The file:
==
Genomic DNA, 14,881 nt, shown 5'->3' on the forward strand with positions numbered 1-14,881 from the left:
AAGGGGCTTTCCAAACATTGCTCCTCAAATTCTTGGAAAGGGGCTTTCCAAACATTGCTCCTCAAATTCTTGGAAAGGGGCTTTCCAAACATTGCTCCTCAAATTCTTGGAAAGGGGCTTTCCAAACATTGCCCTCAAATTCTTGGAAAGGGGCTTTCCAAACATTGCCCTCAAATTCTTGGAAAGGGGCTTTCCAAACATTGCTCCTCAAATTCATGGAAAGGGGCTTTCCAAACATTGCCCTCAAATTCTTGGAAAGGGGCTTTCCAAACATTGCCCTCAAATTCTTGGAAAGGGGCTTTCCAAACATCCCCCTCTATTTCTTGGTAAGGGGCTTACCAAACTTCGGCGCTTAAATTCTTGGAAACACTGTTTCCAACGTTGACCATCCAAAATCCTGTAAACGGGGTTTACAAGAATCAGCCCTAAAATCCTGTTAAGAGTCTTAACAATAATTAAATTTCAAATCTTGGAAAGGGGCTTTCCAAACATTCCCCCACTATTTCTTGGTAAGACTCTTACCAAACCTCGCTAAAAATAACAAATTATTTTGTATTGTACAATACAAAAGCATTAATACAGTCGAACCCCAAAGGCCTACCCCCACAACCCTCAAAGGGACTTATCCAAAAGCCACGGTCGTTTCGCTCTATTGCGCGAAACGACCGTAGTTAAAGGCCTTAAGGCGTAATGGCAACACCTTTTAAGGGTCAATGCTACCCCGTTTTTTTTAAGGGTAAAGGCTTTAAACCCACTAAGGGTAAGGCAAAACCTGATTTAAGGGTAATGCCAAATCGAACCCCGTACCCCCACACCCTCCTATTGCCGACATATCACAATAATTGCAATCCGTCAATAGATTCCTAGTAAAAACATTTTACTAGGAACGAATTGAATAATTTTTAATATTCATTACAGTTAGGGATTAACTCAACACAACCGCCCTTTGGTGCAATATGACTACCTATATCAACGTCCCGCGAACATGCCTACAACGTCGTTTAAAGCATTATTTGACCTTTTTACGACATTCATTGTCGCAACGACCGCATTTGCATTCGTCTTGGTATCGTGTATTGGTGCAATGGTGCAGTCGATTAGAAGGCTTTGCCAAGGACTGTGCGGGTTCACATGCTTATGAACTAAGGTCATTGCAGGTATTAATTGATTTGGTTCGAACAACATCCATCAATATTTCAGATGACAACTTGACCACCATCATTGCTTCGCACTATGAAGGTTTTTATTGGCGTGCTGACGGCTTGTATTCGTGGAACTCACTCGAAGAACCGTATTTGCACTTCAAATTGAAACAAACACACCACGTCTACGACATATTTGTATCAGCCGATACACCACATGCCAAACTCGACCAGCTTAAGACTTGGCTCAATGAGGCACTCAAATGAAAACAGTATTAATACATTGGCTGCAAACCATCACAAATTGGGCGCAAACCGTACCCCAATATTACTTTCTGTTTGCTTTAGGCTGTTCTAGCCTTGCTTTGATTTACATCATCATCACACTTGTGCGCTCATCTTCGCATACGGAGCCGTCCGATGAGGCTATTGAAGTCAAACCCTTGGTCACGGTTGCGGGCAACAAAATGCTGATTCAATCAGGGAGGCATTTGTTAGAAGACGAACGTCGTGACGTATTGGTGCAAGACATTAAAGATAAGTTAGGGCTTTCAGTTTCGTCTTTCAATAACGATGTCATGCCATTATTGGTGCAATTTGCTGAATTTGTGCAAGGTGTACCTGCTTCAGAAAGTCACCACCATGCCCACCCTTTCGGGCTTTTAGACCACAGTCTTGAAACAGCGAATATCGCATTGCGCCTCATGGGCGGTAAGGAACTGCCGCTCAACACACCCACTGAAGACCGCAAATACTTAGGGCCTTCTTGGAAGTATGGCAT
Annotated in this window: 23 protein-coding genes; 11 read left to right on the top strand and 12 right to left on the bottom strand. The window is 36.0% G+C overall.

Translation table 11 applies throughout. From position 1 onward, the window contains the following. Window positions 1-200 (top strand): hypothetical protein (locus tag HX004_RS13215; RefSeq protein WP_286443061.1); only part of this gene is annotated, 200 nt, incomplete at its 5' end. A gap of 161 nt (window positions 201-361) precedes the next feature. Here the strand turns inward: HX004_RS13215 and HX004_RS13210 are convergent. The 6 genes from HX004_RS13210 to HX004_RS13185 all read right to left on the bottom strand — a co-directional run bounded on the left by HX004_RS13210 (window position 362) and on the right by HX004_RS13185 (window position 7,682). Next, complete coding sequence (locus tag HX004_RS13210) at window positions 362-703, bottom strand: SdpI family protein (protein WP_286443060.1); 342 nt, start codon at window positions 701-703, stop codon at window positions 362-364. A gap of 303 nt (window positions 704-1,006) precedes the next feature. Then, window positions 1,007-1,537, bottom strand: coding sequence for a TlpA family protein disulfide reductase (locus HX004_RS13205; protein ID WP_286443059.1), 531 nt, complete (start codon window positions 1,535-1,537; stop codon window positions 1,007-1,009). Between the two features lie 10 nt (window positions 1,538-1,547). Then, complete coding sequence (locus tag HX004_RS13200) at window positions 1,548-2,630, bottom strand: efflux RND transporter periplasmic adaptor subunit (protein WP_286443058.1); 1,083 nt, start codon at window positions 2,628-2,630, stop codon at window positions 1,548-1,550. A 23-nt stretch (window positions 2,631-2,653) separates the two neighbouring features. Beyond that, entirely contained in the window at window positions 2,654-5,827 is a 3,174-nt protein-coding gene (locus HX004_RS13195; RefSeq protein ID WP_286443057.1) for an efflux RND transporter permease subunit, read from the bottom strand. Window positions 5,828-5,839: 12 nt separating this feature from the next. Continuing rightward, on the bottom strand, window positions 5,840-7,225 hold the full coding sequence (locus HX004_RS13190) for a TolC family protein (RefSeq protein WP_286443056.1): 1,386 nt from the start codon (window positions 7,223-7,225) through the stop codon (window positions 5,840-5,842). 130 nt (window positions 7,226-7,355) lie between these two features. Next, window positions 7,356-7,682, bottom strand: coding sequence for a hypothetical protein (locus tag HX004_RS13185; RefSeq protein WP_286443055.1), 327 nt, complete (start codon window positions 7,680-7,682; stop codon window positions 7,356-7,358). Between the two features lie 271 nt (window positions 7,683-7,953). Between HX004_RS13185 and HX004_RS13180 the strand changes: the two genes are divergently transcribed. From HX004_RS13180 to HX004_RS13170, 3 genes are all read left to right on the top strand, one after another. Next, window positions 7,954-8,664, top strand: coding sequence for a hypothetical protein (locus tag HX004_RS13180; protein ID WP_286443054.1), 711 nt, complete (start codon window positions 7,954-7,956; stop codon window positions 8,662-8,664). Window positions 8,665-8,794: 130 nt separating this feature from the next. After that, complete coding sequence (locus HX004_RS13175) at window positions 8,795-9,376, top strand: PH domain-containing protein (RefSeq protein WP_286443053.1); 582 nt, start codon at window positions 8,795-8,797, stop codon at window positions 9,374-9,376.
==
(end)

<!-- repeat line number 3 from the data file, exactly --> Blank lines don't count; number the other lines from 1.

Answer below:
Annotated in this window: 23 protein-coding genes; 11 read left to right on the top strand and 12 right to left on the bottom strand. The window is 36.0% G+C overall.